As water scarcity worsens globally, there is growing interest in finding ways to reduce water consumption, and for reallocating water savings to other uses including environmental restoration. Because irrigated agriculture is responsible for more than 90% of all consumptive water use in water-scarce regions, much attention is being focused on opportunities to save water on irrigated farms. At the same time, many recent journal articles have expressed concern that claims of water-saving potential in irrigation systems lack technical credibility, or are at least exaggerated, due to failures to properly account for key elements of water budgets such as return flows. Critics have also asserted that opportunities for reallocating irrigation savings to other uses are limited because any freed-up water is taken up by other farmers. A comprehensive literature and internet survey was undertaken to identify well-documented studies of water-saving strategies in irrigated agriculture, as well as a review of case studies in which water savings have been successfully transferred to other uses. Our findings suggest that there is in fact considerable potential to reduce consumptive water use in irrigation systems when proper consideration is given to water budget accounting, and those savings can be beneficially reallocated to other purposes.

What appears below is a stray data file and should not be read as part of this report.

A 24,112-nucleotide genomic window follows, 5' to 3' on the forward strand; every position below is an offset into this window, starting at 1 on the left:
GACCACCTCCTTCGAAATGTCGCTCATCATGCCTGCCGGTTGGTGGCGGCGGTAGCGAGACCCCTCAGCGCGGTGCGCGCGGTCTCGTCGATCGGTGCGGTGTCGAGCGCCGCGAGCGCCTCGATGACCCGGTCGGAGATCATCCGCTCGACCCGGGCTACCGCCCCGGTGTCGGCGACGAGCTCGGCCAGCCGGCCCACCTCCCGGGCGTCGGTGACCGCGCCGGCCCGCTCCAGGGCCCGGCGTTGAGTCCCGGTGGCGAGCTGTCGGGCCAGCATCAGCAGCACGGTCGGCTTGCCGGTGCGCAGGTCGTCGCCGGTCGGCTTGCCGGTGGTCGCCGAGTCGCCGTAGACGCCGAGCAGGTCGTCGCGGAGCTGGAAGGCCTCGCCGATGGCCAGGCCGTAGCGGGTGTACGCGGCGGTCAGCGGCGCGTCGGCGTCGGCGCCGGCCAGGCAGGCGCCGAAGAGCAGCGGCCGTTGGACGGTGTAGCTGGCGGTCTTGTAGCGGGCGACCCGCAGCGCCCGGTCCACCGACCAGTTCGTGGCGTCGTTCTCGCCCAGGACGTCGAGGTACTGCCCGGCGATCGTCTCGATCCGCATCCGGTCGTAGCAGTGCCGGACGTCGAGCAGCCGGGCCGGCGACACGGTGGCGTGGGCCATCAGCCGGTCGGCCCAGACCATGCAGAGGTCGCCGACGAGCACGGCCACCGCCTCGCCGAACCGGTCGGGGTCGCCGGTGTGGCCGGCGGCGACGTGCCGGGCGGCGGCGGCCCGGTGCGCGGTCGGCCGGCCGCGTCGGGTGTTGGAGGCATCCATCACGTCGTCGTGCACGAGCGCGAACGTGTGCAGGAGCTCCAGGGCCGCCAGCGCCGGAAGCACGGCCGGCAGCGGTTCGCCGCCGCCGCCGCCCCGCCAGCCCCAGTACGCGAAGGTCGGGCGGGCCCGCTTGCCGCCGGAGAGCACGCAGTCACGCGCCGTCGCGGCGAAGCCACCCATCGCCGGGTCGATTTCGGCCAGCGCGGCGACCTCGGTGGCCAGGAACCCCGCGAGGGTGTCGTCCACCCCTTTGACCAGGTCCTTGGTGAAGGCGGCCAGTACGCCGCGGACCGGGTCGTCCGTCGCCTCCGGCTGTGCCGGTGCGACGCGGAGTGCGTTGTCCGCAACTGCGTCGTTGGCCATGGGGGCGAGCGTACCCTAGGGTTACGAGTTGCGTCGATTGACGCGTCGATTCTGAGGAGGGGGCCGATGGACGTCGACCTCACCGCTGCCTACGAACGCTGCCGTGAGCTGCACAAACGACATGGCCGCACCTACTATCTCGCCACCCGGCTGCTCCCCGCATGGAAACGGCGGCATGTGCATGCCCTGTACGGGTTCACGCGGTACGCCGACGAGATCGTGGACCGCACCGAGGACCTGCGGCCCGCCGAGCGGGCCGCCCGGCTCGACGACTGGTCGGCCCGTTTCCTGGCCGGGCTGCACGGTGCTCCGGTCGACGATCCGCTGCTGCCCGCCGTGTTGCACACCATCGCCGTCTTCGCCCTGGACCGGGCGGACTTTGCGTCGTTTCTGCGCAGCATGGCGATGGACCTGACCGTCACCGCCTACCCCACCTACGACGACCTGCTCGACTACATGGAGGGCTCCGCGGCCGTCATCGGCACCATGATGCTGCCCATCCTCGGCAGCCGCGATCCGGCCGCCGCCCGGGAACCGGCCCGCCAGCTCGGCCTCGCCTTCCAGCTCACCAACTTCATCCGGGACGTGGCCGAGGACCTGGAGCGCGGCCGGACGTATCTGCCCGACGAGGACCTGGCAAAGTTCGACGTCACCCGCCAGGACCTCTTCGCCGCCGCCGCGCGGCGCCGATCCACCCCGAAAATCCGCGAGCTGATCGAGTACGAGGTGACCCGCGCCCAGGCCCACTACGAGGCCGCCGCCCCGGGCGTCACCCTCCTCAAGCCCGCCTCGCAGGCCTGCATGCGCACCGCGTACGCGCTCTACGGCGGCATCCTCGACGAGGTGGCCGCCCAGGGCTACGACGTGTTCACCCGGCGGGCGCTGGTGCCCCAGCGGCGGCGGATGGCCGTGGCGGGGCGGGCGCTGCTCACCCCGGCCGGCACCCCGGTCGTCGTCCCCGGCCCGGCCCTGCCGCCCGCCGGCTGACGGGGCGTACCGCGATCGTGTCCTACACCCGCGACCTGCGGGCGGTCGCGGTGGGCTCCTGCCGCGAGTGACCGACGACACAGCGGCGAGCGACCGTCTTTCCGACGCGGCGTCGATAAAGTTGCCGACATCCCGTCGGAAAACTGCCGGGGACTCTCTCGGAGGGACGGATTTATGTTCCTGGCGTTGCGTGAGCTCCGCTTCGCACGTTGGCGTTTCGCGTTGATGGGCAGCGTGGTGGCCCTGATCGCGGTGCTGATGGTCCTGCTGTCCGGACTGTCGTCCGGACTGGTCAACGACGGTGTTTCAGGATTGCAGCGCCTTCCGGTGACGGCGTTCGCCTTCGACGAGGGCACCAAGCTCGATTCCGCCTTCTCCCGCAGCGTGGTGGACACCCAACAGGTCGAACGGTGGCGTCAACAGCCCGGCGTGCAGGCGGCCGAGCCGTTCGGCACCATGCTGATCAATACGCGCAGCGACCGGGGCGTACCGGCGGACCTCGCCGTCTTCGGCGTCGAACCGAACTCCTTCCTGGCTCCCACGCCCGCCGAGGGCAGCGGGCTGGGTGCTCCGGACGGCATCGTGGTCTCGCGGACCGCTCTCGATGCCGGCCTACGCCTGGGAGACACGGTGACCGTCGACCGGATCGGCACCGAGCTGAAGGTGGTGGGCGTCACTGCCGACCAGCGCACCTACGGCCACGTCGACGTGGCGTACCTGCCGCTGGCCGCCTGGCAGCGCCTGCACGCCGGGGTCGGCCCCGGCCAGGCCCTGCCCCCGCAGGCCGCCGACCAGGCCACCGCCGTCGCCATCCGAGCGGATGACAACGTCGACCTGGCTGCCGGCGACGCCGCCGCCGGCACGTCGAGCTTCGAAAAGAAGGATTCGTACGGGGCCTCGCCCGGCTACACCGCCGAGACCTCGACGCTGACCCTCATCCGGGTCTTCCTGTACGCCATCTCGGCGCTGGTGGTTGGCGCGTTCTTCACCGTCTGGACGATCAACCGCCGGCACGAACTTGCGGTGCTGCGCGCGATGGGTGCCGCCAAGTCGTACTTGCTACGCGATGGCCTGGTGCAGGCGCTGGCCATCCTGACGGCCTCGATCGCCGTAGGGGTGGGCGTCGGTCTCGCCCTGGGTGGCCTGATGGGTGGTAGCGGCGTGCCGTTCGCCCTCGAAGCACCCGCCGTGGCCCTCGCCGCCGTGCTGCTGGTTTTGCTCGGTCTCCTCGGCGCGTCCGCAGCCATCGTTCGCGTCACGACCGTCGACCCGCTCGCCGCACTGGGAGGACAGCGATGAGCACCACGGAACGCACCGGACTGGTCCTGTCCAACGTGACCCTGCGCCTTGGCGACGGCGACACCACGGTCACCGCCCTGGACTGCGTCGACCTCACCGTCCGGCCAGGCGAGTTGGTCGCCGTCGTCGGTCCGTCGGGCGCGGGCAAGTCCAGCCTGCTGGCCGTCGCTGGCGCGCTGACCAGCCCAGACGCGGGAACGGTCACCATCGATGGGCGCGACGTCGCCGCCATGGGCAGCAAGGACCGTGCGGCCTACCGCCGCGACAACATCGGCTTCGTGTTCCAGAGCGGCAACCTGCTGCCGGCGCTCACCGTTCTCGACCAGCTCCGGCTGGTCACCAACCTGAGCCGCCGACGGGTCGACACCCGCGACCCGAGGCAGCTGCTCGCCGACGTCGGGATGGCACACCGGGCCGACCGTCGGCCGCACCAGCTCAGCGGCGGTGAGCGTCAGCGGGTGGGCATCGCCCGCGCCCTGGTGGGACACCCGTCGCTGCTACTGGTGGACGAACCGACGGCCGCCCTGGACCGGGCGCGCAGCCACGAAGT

Opportunities for saving and reallocating agricultural water to alleviate water scarcity
Brian D. Richter, James D. Brown, Rachel DiBenedetto, Adrianna Gorsky, Emily Keenan, Chantal Madray, Martha Morris, Devin Rowell, Susan Ryu; Opportunities for saving and reallocating agricultural water to alleviate water scarcity. Water Policy 1 October 2017; 19 (5): 886–907. doi: https://doi.org/10.2166/wp.2017.143
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